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This journal is about a job for the World Bank to report on recovery needs after Typhoon Damrey in November 2017. My task was housing reconstruction. Other people on the team reported on transport, irrigation, agriculture, fisheries and economic development. Our report entitled 2017 Vietnam Post-Typhoon Damrey Rapid Damage and Needs Assessment was published in July 2018.
Unfortunately I pulled a calf muscle at dawn on day one running along Nha Trang beach, as shown in the photo, so I didn’t see as much of Vietnam as I would have liked. Nevertheless we did go north up the coast and inland to the highlands to see the effect of the storm and progress in recovery. Not surprsingly considering what they have been through, the Vietnamese seem exceptionally resistant and resourceful. Over 100,000 houses were damaged by the storm, some comepletely flattened. But most families were back in the homes in time for the New Year on 5 February, less than 4 months after the storm.
Various things are impressive – how the Vietnamese are managing to balance state control and entrepreneurial zeal, and the nature of gender equality where women hold their own but also manage to massage men’s ego’s. And the food, the way the country is developing and the confidence and directness of the people make you wish you could have stayed a month and seen more. Vietnam is clean and tidy, as Sujit pointed out, comparing Vietnam favourably with his home in India. And as Alan said, it is also well built. Above all it’s the impression people give of confidence – they’re good at their jobs and know where they’re going.
On the plane home you could watch classic Vietnamese films instead of Hollywood movies. The first “Floating Lives“, directed by Nguyen Phan Quang Binh, begins with a woman being assaulted and chased by a group of women shouting that will serve her right for stealing their husbands. She escapes and lives with a man and his children on a boat in the marshes of the Mekong Delta herding ducks in rice paddies. It’s a sad poignant tale of love withheld that is a final happy ending with father and daughter reconciled and living happily in the village. The film is available on YouTube at Floating Lives (Cash dong bat tan) Full.
The second film I watched is set in the 60s with all the young man in flared trousers. It’s called “Hanoi in the Season of Bird Nesting”, and doesn’t seem to be known in the west because I could find no reference to it on the internet. Again it’s a love story between a young engaged couple caught between traditional family approval and the directives of the state about where young people should live and work. The boy’s father is a high-ranking academic who fought at Dien Bien Phu and who hates corruption and patronage, and the girls mother runs a black market shop and does deals and expects favours. Their young love fades and the boy falls in love and marries the girl’s best friend. What comes across is the tension created by the imposition of communist planning and the effervescent commercial zeal of the Vietnamese.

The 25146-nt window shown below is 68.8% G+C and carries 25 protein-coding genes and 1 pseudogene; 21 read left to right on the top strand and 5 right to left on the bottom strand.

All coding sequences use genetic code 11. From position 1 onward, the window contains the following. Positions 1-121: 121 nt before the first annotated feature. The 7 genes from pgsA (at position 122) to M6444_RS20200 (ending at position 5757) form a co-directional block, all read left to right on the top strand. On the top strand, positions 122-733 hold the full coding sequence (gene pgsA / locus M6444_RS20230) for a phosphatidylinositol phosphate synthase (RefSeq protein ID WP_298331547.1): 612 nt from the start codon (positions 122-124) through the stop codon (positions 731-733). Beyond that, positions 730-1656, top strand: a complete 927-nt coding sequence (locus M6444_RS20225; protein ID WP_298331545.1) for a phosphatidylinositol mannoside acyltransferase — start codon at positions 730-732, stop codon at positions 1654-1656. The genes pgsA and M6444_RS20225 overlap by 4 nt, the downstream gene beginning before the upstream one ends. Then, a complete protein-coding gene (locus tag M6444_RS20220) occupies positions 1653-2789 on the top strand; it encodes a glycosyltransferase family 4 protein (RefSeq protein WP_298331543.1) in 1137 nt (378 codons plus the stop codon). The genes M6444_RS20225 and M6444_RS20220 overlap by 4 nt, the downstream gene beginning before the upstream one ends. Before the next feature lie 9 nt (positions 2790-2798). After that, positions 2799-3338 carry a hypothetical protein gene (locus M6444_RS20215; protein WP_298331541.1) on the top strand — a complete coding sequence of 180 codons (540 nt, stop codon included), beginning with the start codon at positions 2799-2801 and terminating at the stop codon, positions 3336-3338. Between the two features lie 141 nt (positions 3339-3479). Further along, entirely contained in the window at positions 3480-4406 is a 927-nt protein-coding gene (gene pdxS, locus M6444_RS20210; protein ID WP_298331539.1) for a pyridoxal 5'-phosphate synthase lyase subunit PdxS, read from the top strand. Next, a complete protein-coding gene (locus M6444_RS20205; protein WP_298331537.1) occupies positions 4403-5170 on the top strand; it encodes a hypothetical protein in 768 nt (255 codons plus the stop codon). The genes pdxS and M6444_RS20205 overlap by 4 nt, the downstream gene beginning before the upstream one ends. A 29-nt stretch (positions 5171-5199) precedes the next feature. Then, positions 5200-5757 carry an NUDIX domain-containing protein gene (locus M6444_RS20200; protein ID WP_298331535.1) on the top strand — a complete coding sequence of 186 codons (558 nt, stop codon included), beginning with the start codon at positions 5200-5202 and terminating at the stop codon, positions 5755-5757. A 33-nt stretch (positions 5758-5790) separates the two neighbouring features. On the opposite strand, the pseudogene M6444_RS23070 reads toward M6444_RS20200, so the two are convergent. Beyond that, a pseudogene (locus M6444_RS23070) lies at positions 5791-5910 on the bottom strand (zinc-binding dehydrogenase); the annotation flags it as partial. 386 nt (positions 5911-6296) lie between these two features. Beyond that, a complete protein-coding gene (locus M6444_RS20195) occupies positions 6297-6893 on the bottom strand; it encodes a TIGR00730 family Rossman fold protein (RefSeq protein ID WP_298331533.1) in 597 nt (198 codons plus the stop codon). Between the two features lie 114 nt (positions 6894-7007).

You can see how this is playing out today in Vietnam with the contradictions created by state control and dynamic market forces. The other thing that comes across strongly is the equal status of young men and women and the traditional values of the older generation when women deferred to men. Again you can see this in modern-day Vietnam where women and men are formally awarded equal status based on their talent and ability rather than gender, but where women tend to play a subordinate role in the hierarchy. Nevertheless it is refreshingly egalitarian and as gender equal as Britain.
The final film is called “Moon at the Bottom of the Well” about a successful teacher who devotes herself to her health-conscious husband and is frustrated by his lack of passion. We landed before I managed to finish it. The film is available on YouTube at Moon At The Bottom of The Well.
In all the films, including “The Quiet American”, the women are sensitive, beautiful, elegant and devoted and the men screw things up by their arrogance, ideals, ambition and lack of charity. There are stark differences in lifestyle between the four films in terms of how well off the families are and what possessions they have. Yet the women in all the films somehow create elegance and tranquillity in their homes with plants, flowers, neatness, tidiness and caring hands that the men seem to undermine with their boorish ways. The countryside is so different from Europe and the UK. It’s farmed and used obviously but it isn’t manicured. It’s clean, in the sense that there is no litter or destruction, but the uncultivated parts are untamed. The Vietnamese are generally slim and fit looking and the women, in their simple trousers and blouse or longer traditional dress are elegant; elegant in the every day tasks are washing, folding bedding, dressing and serving food.
You see so little of life in Vietnam on a short visit like this visit and have a thirst to know more. And you can see how young Frenchman and young Americans in their turn fell in love with Vietnam and beautiful young Vietnamese women. Graham Greene gives a line to, is Fowler, the journalist, in The Quiet American, played by Michael Caine – ‘You get to know a lot about Vietnam in the first few days, the rest you have to learn by living it’.